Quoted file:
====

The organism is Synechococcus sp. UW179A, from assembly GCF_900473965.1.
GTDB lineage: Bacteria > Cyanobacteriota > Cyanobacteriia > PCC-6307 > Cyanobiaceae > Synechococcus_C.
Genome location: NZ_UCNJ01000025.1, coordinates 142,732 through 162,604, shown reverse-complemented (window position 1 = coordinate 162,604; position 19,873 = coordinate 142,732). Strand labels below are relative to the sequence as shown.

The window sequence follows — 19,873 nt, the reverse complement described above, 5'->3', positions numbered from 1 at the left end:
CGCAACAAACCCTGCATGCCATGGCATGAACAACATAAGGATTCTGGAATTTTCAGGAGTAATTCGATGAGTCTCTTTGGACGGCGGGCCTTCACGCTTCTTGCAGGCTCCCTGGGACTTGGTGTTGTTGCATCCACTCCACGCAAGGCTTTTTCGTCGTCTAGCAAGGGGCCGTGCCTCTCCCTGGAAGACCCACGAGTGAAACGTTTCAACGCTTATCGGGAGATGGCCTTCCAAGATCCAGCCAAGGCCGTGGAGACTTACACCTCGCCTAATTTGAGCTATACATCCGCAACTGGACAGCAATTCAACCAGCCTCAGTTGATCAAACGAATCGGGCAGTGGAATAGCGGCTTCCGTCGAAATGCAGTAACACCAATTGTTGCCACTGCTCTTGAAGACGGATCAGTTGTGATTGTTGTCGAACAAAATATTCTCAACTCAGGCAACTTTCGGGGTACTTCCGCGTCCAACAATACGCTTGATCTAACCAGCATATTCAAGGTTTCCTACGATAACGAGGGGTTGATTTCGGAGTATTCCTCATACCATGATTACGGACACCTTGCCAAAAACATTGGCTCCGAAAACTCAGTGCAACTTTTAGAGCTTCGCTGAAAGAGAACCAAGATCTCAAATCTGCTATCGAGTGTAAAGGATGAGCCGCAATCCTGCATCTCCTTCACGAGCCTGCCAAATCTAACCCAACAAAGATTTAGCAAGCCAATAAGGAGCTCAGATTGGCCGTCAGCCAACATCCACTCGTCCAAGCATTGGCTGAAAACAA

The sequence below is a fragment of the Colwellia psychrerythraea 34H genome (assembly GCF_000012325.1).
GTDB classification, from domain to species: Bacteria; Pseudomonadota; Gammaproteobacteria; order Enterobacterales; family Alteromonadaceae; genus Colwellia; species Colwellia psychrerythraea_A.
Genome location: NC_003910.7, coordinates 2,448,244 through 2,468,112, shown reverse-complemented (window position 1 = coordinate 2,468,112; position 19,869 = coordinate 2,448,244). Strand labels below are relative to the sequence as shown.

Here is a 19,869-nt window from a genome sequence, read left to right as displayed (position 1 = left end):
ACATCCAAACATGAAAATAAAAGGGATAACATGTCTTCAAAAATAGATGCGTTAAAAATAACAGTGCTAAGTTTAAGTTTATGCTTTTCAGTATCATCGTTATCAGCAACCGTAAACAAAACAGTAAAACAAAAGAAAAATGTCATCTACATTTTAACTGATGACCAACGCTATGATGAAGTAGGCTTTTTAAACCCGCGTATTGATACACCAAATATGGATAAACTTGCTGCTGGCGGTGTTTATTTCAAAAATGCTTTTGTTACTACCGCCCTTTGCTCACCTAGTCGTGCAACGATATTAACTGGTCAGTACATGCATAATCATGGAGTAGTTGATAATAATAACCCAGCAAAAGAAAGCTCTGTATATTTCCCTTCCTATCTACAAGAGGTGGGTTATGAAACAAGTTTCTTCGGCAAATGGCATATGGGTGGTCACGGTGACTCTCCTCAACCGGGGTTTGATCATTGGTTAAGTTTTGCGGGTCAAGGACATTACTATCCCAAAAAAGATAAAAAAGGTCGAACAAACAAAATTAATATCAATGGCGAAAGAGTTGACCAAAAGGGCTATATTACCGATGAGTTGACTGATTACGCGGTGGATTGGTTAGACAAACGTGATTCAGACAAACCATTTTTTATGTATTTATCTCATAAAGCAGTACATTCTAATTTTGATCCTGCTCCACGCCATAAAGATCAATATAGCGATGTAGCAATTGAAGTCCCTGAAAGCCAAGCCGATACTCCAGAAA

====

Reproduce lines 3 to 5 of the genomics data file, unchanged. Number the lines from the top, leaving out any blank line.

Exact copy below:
Genome location: NZ_UCNJ01000025.1, coordinates 142,732 through 162,604, shown reverse-complemented (window position 1 = coordinate 162,604; position 19,873 = coordinate 142,732). Strand labels below are relative to the sequence as shown.

The window sequence follows — 19,873 nt, the reverse complement described above, 5'->3', positions numbered from 1 at the left end:
CGCAACAAACCCTGCATGCCATGGCATGAACAACATAAGGATTCTGGAATTTTCAGGAGTAATTCGATGAGTCTCTTTGGACGGCGGGCCTTCACGCTTCTTGCAGGCTCCCTGGGACTTGGTGTTGTTGCATCCACTCCACGCAAGGCTTTTTCGTCGTCTAGCAAGGGGCCGTGCCTCTCCCTGGAAGACCCACGAGTGAAACGTTTCAACGCTTATCGGGAGATGGCCTTCCAAGATCCAGCCAAGGCCGTGGAGACTTACACCTCGCCTAATTTGAGCTATACATCCGCAACTGGACAGCAATTCAACCAGCCTCAGTTGATCAAACGAATCGGGCAGTGGAATAGCGGCTTCCGTCGAAATGCAGTAACACCAATTGTTGCCACTGCTCTTGAAGACGGATCAGTTGTGATTGTTGTCGAACAAAATATTCTCAACTCAGGCAACTTTCGGGGTACTTCCGCGTCCAACAATACGCTTGATCTAACCAGCATATTCAAGGTTTCCTACGATAACGAGGGGTTGATTTCGGAGTATTCCTCATACCATGATTACGGACACCTTGCCAAAAACATTGGCTCCGAAAACTCAGTGCAACTTTTAGAGCTTCGCTGAAAGAGAACCAAGATCTCAAATCTGCTATCGAGTGTAAAGGATGAGCCGCAATCCTGCATCTCCTTCACGAGCCTGCCAAATCTAACCCAACAAAGATTTAGCAAGCCAATAAGGAGCTCAGATTGGCCGTCAGCCAACATCCACTCGTCCAAGCATTGGCTGAAAACAA